Porta Nuova was built between 1810 and 1813 by architect Giuseppe Zanoia, according to a project by Luigi Cagnola. The Neoclassical building consists of a triumphal arch and two symmetrical sandstone units – totaling 1000 m2 approximately – while the 200 m2 exhibition space is divided into eight rooms on three floors.
The original structure was one of the six gates to the city, from which the sestieri of Milan took their name, and belonged to the Bastioni: a complex of defensive walls built in the sixteenth century during the Spanish domination which, together with the door, were demolished in the Napoleonic era.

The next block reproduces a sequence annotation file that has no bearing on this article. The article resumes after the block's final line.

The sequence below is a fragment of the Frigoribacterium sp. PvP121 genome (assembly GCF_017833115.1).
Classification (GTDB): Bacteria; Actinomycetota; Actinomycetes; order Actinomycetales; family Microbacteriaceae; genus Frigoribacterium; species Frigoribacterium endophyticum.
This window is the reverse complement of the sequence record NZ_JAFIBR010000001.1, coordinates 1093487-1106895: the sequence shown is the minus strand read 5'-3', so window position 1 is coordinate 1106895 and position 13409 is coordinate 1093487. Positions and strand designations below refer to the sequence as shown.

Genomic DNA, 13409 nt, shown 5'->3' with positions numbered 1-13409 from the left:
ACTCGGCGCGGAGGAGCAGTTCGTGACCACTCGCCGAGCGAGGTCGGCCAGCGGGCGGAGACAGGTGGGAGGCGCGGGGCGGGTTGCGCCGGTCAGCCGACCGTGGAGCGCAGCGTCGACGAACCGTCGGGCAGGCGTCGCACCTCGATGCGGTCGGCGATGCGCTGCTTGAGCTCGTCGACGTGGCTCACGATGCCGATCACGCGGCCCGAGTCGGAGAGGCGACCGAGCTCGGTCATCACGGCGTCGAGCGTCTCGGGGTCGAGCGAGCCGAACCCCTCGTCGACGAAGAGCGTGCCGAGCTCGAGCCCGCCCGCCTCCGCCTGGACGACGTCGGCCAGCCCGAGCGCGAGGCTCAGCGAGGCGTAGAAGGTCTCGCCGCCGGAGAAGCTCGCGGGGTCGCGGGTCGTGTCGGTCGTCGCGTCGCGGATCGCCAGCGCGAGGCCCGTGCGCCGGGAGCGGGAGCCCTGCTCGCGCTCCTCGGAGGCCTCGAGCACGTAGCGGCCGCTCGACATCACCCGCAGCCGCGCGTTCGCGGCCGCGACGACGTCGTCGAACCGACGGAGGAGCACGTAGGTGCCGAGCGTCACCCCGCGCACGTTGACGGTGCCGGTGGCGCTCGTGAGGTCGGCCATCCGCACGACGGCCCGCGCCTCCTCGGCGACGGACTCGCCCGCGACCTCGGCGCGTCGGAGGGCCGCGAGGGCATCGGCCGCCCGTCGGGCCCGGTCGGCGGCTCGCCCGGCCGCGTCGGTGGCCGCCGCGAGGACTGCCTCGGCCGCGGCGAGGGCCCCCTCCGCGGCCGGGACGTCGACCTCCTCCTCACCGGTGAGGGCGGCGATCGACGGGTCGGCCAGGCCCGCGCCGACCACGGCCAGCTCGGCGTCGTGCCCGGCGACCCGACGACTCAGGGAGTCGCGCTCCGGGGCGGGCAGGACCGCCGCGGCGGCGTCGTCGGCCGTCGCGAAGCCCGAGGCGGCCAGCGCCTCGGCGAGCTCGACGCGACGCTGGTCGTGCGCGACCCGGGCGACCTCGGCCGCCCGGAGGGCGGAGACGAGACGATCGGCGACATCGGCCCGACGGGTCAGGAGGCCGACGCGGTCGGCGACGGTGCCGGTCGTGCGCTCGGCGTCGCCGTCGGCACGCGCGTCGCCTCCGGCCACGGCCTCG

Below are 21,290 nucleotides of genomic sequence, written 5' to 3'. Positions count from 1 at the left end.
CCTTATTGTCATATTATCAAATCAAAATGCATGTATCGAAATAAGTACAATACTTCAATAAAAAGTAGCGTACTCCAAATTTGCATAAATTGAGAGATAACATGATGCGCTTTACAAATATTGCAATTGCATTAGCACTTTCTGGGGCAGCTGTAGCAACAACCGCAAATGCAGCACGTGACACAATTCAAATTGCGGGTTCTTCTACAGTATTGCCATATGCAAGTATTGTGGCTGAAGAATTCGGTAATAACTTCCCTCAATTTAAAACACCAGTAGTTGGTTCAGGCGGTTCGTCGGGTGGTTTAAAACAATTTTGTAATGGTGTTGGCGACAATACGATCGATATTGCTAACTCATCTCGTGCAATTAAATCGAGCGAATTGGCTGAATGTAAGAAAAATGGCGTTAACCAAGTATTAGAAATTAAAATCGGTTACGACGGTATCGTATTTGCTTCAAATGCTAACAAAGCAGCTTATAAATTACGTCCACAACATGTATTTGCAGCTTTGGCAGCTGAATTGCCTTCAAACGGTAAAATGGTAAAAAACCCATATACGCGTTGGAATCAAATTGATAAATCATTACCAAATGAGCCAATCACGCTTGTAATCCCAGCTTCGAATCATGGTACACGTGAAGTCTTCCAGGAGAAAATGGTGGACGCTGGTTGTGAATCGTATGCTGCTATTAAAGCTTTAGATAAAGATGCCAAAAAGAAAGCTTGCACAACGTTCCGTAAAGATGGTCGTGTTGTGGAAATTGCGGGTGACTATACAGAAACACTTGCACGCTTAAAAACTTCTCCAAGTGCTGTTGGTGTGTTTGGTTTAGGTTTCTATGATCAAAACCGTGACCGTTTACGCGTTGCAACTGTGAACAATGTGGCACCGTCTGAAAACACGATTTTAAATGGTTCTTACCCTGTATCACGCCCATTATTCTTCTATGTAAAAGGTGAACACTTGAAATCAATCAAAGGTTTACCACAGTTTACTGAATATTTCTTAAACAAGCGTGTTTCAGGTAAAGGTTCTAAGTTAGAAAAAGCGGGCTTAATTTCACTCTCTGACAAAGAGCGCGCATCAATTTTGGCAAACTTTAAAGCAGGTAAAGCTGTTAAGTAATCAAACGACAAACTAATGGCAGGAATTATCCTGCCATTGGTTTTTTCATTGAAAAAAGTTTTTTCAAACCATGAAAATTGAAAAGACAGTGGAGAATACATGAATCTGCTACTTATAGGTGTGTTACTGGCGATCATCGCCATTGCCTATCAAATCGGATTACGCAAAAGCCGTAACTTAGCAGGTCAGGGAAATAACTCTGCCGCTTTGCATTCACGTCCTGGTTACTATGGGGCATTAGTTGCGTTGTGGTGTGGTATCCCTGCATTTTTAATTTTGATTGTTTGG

With the acquisition of its civic role, Porta Nuova contributed to reform the urban structure and development of nineteenth-century Milan. This was also due to its strategic connection with Brianza, Naviglio della Martesana, and the ancient Cerchia dei Navigli, then almost entirely navigable.
Between 1929 and 1930 the system of waterways was completely earthed in compliance with the Beruto Plan, Milan’s first regulatory plan, which radically transformed the relationship between the territory and the city, defining its current configuration.